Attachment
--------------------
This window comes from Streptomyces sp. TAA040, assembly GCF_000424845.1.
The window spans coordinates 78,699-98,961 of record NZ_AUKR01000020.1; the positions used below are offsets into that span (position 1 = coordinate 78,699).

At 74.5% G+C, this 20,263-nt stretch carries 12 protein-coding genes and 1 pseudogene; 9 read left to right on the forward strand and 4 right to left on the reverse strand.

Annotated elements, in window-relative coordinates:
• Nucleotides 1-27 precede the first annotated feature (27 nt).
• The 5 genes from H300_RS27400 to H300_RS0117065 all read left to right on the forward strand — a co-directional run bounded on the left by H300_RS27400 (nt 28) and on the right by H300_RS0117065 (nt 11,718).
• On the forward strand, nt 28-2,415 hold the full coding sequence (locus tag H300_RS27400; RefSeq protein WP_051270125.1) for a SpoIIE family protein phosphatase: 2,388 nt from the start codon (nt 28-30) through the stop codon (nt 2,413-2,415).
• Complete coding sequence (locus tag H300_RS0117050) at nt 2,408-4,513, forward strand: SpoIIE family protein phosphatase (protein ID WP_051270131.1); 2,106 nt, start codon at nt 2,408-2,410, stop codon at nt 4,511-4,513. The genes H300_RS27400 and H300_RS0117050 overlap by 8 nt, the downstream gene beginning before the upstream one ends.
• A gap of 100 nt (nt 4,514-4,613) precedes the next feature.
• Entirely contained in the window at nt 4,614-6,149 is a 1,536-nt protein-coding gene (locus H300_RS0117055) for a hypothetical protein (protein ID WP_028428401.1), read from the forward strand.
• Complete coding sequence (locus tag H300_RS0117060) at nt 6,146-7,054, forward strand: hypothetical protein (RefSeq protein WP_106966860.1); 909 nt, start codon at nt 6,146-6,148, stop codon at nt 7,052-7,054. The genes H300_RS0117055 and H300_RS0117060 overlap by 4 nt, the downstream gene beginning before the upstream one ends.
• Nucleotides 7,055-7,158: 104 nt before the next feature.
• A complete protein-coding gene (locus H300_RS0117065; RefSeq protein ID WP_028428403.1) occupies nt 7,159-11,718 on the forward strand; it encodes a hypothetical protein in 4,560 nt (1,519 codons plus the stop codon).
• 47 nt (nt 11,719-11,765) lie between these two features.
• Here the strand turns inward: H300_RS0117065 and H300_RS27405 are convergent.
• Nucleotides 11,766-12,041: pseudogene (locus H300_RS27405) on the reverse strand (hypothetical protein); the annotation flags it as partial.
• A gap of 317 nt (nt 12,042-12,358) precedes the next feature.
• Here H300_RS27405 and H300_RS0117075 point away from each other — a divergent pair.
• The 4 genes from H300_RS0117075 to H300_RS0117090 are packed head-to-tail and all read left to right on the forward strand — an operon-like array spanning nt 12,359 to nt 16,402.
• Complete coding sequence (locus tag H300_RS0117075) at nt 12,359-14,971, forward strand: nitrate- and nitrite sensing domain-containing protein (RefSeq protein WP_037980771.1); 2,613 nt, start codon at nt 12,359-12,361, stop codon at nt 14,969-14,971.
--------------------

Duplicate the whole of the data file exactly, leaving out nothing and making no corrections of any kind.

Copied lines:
This window comes from Streptomyces sp. TAA040, assembly GCF_000424845.1.
The window spans coordinates 78,699-98,961 of record NZ_AUKR01000020.1; the positions used below are offsets into that span (position 1 = coordinate 78,699).

At 74.5% G+C, this 20,263-nt stretch carries 12 protein-coding genes and 1 pseudogene; 9 read left to right on the forward strand and 4 right to left on the reverse strand.

Annotated elements, in window-relative coordinates:
• Nucleotides 1-27 precede the first annotated feature (27 nt).
• The 5 genes from H300_RS27400 to H300_RS0117065 all read left to right on the forward strand — a co-directional run bounded on the left by H300_RS27400 (nt 28) and on the right by H300_RS0117065 (nt 11,718).
• On the forward strand, nt 28-2,415 hold the full coding sequence (locus tag H300_RS27400; RefSeq protein WP_051270125.1) for a SpoIIE family protein phosphatase: 2,388 nt from the start codon (nt 28-30) through the stop codon (nt 2,413-2,415).
• Complete coding sequence (locus tag H300_RS0117050) at nt 2,408-4,513, forward strand: SpoIIE family protein phosphatase (protein ID WP_051270131.1); 2,106 nt, start codon at nt 2,408-2,410, stop codon at nt 4,511-4,513. The genes H300_RS27400 and H300_RS0117050 overlap by 8 nt, the downstream gene beginning before the upstream one ends.
• A gap of 100 nt (nt 4,514-4,613) precedes the next feature.
• Entirely contained in the window at nt 4,614-6,149 is a 1,536-nt protein-coding gene (locus H300_RS0117055) for a hypothetical protein (protein ID WP_028428401.1), read from the forward strand.
• Complete coding sequence (locus tag H300_RS0117060) at nt 6,146-7,054, forward strand: hypothetical protein (RefSeq protein WP_106966860.1); 909 nt, start codon at nt 6,146-6,148, stop codon at nt 7,052-7,054. The genes H300_RS0117055 and H300_RS0117060 overlap by 4 nt, the downstream gene beginning before the upstream one ends.
• Nucleotides 7,055-7,158: 104 nt before the next feature.
• A complete protein-coding gene (locus H300_RS0117065; RefSeq protein ID WP_028428403.1) occupies nt 7,159-11,718 on the forward strand; it encodes a hypothetical protein in 4,560 nt (1,519 codons plus the stop codon).
• 47 nt (nt 11,719-11,765) lie between these two features.
• Here the strand turns inward: H300_RS0117065 and H300_RS27405 are convergent.
• Nucleotides 11,766-12,041: pseudogene (locus H300_RS27405) on the reverse strand (hypothetical protein); the annotation flags it as partial.
• A gap of 317 nt (nt 12,042-12,358) precedes the next feature.
• Here H300_RS27405 and H300_RS0117075 point away from each other — a divergent pair.
• The 4 genes from H300_RS0117075 to H300_RS0117090 are packed head-to-tail and all read left to right on the forward strand — an operon-like array spanning nt 12,359 to nt 16,402.
• Complete coding sequence (locus tag H300_RS0117075) at nt 12,359-14,971, forward strand: nitrate- and nitrite sensing domain-containing protein (RefSeq protein WP_037980771.1); 2,613 nt, start codon at nt 12,359-12,361, stop codon at nt 14,969-14,971.